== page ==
Open letter to Mayor of Bristol, Marvin Rees: Please phase out the use of glyphosate in public spaces
**This letter remains open for signatures, having been endorsed by 22 organisations so far – if your organisation would like to sign it, please let us know (see email details, below) **
As members and supporters of the Pesticide Safe Bristol Alliance, we write to express our concern about the ongoing use of glyphosate as a means of weed control in Bristol’s public spaces.
You will no doubt be aware of the recent spate of public health scandals around glyphosate, including a landmark US court ruling in August, in which chemical company Monsanto was fined $289m after its weed killers were found to have contributed “substantially” to the terminal cancer of a school groundsman.
Serious questions are being raised about the safety of spraying glyphosate and other pesticides in densely populated urban areas. Glyphosate is labelled as a ‘probable carcinogen’ by an agency of the World Health Organisation, and numerous studies document its harmful impacts on humans and wildlife.
Accordingly, glyphosate is under review by the European Union, and is being withdrawn by a number of cities. Technically, glyphosate remains legal, but many land managers are taking the longer view – concluding their best option is to phase out this controversial substance starting now. Public opinion supports this, with 3,800+ people petitioning for a city-wide ban in Bristol so far.
While we welcomed Labour Bristol’s 2016 manifesto commitment to ‘stop using harmful pesticides’, we are concerned that this has not been put into practice.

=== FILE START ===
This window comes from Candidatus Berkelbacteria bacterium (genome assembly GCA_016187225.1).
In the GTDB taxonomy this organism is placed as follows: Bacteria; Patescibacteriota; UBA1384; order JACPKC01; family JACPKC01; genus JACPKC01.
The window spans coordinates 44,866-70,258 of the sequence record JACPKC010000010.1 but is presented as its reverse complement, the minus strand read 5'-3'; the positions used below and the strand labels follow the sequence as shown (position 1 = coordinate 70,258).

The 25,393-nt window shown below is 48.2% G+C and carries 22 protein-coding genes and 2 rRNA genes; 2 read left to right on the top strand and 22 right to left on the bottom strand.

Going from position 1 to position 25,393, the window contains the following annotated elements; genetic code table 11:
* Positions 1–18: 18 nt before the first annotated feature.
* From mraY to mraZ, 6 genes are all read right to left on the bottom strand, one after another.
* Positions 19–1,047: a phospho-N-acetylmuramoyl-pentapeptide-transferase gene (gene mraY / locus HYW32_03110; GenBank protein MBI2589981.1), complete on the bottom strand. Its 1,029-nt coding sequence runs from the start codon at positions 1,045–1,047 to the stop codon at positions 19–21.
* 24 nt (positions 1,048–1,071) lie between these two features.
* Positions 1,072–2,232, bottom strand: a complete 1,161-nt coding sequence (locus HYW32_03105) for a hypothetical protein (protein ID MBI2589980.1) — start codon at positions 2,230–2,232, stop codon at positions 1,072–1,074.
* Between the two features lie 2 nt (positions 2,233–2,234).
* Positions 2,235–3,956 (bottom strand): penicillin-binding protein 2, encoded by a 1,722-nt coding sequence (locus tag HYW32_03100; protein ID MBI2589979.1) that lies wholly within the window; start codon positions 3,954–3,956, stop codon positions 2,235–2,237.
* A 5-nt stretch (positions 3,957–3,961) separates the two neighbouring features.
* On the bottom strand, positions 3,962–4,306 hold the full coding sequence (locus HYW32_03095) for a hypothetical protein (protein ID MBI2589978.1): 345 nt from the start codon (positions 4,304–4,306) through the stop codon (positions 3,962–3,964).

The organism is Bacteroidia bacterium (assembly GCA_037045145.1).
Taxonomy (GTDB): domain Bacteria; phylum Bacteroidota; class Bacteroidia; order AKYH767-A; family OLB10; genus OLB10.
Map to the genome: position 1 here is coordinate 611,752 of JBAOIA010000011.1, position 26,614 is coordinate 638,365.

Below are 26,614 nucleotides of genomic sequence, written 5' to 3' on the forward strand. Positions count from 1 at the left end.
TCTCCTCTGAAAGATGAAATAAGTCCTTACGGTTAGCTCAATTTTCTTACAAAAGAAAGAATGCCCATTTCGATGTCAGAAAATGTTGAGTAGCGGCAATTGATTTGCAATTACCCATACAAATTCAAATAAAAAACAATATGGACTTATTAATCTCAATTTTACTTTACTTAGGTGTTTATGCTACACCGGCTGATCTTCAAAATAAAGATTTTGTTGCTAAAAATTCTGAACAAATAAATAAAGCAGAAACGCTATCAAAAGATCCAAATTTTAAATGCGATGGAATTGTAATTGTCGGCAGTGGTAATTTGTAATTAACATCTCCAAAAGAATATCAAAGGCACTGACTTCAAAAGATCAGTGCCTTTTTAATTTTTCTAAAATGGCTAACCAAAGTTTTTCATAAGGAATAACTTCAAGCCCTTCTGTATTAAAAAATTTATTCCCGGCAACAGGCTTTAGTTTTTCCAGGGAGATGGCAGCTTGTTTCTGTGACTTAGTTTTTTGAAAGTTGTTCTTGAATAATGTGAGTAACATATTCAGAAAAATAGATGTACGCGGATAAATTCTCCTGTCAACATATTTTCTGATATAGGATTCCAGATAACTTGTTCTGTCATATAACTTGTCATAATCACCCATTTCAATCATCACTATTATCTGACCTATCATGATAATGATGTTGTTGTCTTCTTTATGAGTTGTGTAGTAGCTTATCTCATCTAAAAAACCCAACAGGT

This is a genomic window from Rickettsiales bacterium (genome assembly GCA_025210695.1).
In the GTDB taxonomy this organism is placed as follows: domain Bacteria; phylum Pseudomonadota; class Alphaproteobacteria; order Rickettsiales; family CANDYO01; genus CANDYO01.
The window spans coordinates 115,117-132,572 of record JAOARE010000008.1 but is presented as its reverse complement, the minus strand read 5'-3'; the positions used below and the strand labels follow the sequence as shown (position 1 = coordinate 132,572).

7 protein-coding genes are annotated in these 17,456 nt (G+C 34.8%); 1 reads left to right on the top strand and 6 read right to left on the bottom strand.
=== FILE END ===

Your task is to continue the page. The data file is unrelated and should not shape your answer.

What’s more, glyphosate is being applied in a manner that contradicts best practice guidance from the EU and UK authorities, as well as the Council’s stated policy to “always use the minimum amount possible, applied in a safe way”. This summer, parents witnessed glyphosate being sprayed with no warning outside schools just as children arrived, and in a non-discriminate manner along pavement edges. This is unacceptable.
To progress the manifesto goal, we ask you to set up a Pesticide-Free Bristol Task Force, and recruit other major land managers to participate in this alongside the Council. Recognising that transition to alternative weed control will be more easily achieved by stakeholders working together to share learning and potentially costs, the Task Force would plan towards a city-wide phase out of glyphosate and other synthetic pesticides by 2020-2021. With this letter, we invite you to show leadership in this matter, and offer to support you in any way we can.
We recognise that pesticide-free policies cannot be adopted overnight and that cost implications need to be carefully scrutinised. But the experience of other cities shows it is possible to control weeds without harmful chemicals and within budget. As Mayor of Bristol, we call on you to lead the Council to adopt a pesticide safety policy worthy of our city’s reputation for sustainability.
We would be happy to meet with you to discuss the Task Force further, or discuss any other policies for delivering a pesticide-free Bristol that you may have in mind. We look forward to your reply.
The Pesticide Safe Bristol Alliance (contacts: Harriet Williams and Emma Rose – email@example.com, firstname.lastname@example.org )
Avon Organic Group
Bee the Change
Bristol Food Network
Blaise Community Garden
Easton Community Garden
Fishponds Community Orchard
Friends of the Avon New Cut
Friends of Brandon Hill
Hartcliffe Health & Environment Action Group
Horfield Organic Community Orchard
Hotwells & Cliftonwood Community Association
Incredible Edible Bristol
Metford Road Community Orchard
Patchwork Community Gardening Group
Pesticide Action Network UK
Sims Hill Shared Harvest
St George Park Community Garden
The Community Farm
The Golden Hill Community Garden
Woodcroft Community Orchard